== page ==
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State v. Lambert

Court of Appeals of Ohio, Second District, Champaign

July 12, 2019

STATE OF OHIO Plaintiff-Appellee
v.
DYLAN W.G. LAMBERT Defendant-Appellant

          Criminal Appeal from Common Pleas Court Trial Court Case No. 2018-CR-35

          JANE A. NAPIER, Attorney for Plaintiff-Appellee.

          APRIL F. CAMPBELL, BRADLEY KOFFEL Attorneys for Defendant-Appellant.

          OPINION

          FROELICH, J.

         {¶ 1} Dylan W.G. Lambert appeals from a judgment convicting him of aggravated vehicular homicide and aggravated vehicular assault and sentencing him to maximum and consecutive prison terms totaling 120 months. The judgment of the trial court will be affirmed.

         Factual and Procedural Background

         {¶ 2} A Champaign County grand jury indicted Lambert on two first-degree misdemeanor counts of operating a vehicle under the influence of alcohol, a drug of abuse, or a combination of them; one second-degree felony count of aggravated vehicular homicide; one third-degree felony count of aggravated vehicular homicide; three third-degree felony counts of aggravated vehicular assault; and three fourth-degree felony counts of vehicular assault. The charges stemmed from a November 3, 2017 collision in which Lambert, then 27 years old, was driving a car that struck another vehicle while attempting to pass that vehicle by crossing a double-yellow line. The collision caused the other car to roll over in a ditch, seriously injuring the minor driver and killing the 15-year-old passenger.[1] Testing after the collision showed Lambert to have a blood alcohol content of .232 grams per milliliter.

         {¶ 3} Lambert was released on an own-recognizance bond, subject to conditions including that he comply with orders of the pretrial services department and that he not consume alcohol or drive a motor vehicle while the case remained pending. (Doc. #8, pp. 1, 3). On June 6, 2018, Lambert entered guilty pleas to the Count Four third-degree felony charge of aggravated vehicular homicide (for the death of the passenger in the other car) and the Count Six third-degree felony charge of aggravated vehicular assault (for the injuries to the driver of the other car), in exchange for dismissal of the other eight counts. (See Plea Hearing Tr., pp. 7-27). At the outset of that hearing, the trial court found Lambert "guilty" of a bond violation for failure to appear for or call to reschedule a pretrial services appointment. (Id., pp. 2-5). On that issue, the court further advised Lambert as follows:

The court would encourage you very strongly not to miss another Pretrial Services's [sic] appointment. A person's conduct while on bond * * * is something that the Court considers as a sentencing factor. It doesn't mean it dominates. And it doesn't mean that it is a minimal factor. Just a tool that the Court uses. * * *

(Id., pp. 5-6).

         {¶ 4} Before accepting Lambert's guilty pleas, the trial court conducted a plea colloquy to assure that Lambert understood the rights that he was waiving and the consequences of his pleas. The court informed Lambert that the Court Four offense of aggravated vehicular homicide carried "a maximum [term of] imprisonment of 60 months and a maximum fine of $10, 000," plus "a mandatory driver's license suspension of not less than three years up to life suspension." (Id., p. 12). As to the Count Six offense of aggravated vehicular assault, the court advised Lambert of the "maximum [sentence of] 60 months in prison," the "maximum fine of $10, 000," and the "mandatory driver's license suspension of not less than two years and no more than ten years," but clarified that "[u]nlike the aggravated vehicular homicide, the aggravated vehicular assault carries with it mandatory imprisonment." (Id., pp. 12-13). "That means that the Court must select a definite sentence on Count Six of 12 months, 18 months, 24 months, 30 months, 36 months, 42 months, 48 months, 54 months, or 60 months." (Id., p. 13).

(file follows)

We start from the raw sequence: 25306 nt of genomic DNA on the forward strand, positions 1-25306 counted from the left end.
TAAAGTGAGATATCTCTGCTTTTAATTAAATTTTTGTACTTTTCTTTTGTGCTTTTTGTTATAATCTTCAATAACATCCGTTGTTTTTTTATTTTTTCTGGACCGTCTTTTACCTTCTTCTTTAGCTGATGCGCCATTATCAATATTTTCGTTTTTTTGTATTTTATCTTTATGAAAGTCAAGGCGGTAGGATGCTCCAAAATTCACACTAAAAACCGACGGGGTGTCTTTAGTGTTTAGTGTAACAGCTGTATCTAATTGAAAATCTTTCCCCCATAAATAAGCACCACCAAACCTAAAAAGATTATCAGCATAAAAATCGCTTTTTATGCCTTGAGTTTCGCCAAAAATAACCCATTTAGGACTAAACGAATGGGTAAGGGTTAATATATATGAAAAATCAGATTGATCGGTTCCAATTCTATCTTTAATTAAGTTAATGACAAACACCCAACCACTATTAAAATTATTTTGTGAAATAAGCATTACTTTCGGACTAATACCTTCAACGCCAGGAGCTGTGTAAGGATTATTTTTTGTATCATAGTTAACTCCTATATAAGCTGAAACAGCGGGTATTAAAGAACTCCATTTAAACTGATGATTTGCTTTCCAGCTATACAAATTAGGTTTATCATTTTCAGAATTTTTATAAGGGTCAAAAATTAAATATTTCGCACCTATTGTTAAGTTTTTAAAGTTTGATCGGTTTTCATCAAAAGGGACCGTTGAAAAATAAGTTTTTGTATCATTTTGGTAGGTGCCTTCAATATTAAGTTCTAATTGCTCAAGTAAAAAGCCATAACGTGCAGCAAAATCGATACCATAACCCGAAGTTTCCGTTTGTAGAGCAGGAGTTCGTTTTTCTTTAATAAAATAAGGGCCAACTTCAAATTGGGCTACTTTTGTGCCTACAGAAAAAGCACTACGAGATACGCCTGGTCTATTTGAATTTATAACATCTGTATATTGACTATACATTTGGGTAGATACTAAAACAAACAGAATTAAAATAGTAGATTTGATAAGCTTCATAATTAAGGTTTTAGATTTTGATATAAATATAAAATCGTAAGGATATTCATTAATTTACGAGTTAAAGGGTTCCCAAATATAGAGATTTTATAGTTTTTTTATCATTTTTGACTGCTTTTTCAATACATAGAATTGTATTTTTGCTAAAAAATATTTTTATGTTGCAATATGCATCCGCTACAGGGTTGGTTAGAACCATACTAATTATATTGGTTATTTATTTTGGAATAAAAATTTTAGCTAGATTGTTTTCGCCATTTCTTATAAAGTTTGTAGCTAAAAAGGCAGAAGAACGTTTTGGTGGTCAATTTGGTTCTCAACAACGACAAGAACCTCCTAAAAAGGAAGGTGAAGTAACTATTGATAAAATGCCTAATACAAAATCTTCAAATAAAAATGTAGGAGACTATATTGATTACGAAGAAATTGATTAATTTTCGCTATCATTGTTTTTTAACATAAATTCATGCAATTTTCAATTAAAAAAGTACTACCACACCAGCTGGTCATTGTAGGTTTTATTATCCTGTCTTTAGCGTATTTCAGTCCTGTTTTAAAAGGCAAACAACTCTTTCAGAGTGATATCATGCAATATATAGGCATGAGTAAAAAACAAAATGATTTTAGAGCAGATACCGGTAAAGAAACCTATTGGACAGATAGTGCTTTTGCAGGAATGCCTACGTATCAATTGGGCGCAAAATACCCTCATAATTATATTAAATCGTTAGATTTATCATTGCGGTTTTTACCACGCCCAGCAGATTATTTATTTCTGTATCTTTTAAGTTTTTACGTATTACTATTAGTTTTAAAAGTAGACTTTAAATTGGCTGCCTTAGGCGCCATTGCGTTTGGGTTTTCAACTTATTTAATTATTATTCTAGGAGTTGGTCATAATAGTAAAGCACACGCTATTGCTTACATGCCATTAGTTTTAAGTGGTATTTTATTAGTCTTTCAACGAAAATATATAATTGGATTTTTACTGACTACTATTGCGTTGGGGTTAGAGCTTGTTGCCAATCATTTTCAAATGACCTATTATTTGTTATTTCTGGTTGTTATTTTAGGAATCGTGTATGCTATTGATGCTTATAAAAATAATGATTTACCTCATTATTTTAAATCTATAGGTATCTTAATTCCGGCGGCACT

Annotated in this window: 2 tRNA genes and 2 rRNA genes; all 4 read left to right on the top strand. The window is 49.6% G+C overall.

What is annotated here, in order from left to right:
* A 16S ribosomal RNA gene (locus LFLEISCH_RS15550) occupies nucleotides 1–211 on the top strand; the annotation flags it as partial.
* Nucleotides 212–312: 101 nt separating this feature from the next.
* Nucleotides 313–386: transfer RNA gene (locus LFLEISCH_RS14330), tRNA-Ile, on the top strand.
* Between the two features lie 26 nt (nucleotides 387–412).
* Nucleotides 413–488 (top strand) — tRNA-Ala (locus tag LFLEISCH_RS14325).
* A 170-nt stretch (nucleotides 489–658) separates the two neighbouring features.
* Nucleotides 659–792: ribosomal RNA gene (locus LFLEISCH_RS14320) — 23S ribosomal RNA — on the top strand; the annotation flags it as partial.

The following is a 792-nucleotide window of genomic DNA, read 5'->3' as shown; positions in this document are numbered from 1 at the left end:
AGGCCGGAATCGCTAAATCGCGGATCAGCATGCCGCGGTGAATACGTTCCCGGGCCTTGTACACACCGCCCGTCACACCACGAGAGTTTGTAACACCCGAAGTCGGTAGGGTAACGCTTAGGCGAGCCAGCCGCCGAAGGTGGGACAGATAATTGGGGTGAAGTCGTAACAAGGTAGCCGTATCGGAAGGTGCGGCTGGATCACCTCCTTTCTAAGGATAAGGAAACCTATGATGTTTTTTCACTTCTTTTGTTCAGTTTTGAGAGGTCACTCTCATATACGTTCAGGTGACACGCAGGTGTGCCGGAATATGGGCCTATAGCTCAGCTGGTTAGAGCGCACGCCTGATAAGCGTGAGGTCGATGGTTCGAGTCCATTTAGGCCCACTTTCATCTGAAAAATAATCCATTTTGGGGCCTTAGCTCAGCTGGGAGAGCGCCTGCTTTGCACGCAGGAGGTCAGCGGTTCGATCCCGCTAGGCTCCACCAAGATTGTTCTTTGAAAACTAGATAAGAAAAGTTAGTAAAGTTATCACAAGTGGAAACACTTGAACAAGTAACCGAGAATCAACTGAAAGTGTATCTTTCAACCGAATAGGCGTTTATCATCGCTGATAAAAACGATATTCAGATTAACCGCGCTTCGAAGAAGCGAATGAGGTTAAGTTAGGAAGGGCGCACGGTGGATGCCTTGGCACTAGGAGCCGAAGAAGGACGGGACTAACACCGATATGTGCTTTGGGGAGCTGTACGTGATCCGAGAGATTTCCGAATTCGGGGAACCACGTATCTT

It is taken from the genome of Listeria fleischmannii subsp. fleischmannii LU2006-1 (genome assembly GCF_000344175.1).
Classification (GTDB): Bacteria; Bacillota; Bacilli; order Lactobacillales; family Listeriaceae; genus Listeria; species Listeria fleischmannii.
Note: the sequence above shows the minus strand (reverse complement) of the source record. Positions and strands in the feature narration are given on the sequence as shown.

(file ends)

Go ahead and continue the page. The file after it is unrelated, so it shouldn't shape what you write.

{¶ 5} The trial court told Lambert that he could receive maximum consecutive sentences totaling 120 months of prison time and a $20, 000 fine (id., p. 14), and that because the court would "be required to impose a prison term on Count Six," it would "be unlikely that the Court would give you anything else but prison on Count Four." (Id., pp. 15-16). Lambert indicated his understanding of each of the court's advisory statements. He also signed a written plea agreement that repeated the same information. (Doc. #35). The court continued the matter for sentencing memoranda from the parties and a presentence investigation ("PSI").

         {¶ 6} On July 23, 2018, the trial court sentenced Lambert to the maximum sentences of 60 months for both aggravated vehicular assault and aggravated vehicular homicide, to be served consecutively for a total prison term of 120 months; a lifetime driver's license suspension for the aggravated vehicle homicide; fines of $1, 000 for each offense, for a total of $2, 000; plus costs. Before doing so, the court reviewed the PSI, the sentencing memoranda, and written statements from Lambert's and the victims' families, and also heard oral statements from the injured driver of the other car and the family of the victim killed in the accident. Both orally at the sentencing hearing and in its written judgment entry, the trial court set forth its reasoning for imposing maximum consecutive sentences.

         {¶ 7} Lambert appeals, asserting two assignments of error:[2]

1) The trial court's decision to impose consecutive sentences should be vacated; and
2)There is clear and convincing evidence that the record does not support the trial court's imposition of the maximum sentence, and [Lambert's] sentences are also contrary to law.

         Standard of Review

         {¶ 8} In reviewing felony sentences, appellate courts must apply the standard of review set forth in R.C. 2953.08(G)(2), rather than an abuse of discretion standard. See State v. Marcum, 146 Ohio St.3d 516, 2016-Ohio-1002, 59 N.E.3d 1231, ¶ 9. Under R.C. 2953.08(G)(2), an appellate court may increase, reduce, or modify a sentence, or it may vacate the sentence and remand for resentencing, only if it "clearly and convincingly" finds either (1) that the record does not support certain specified findings or (2) that the sentence imposed is contrary to law.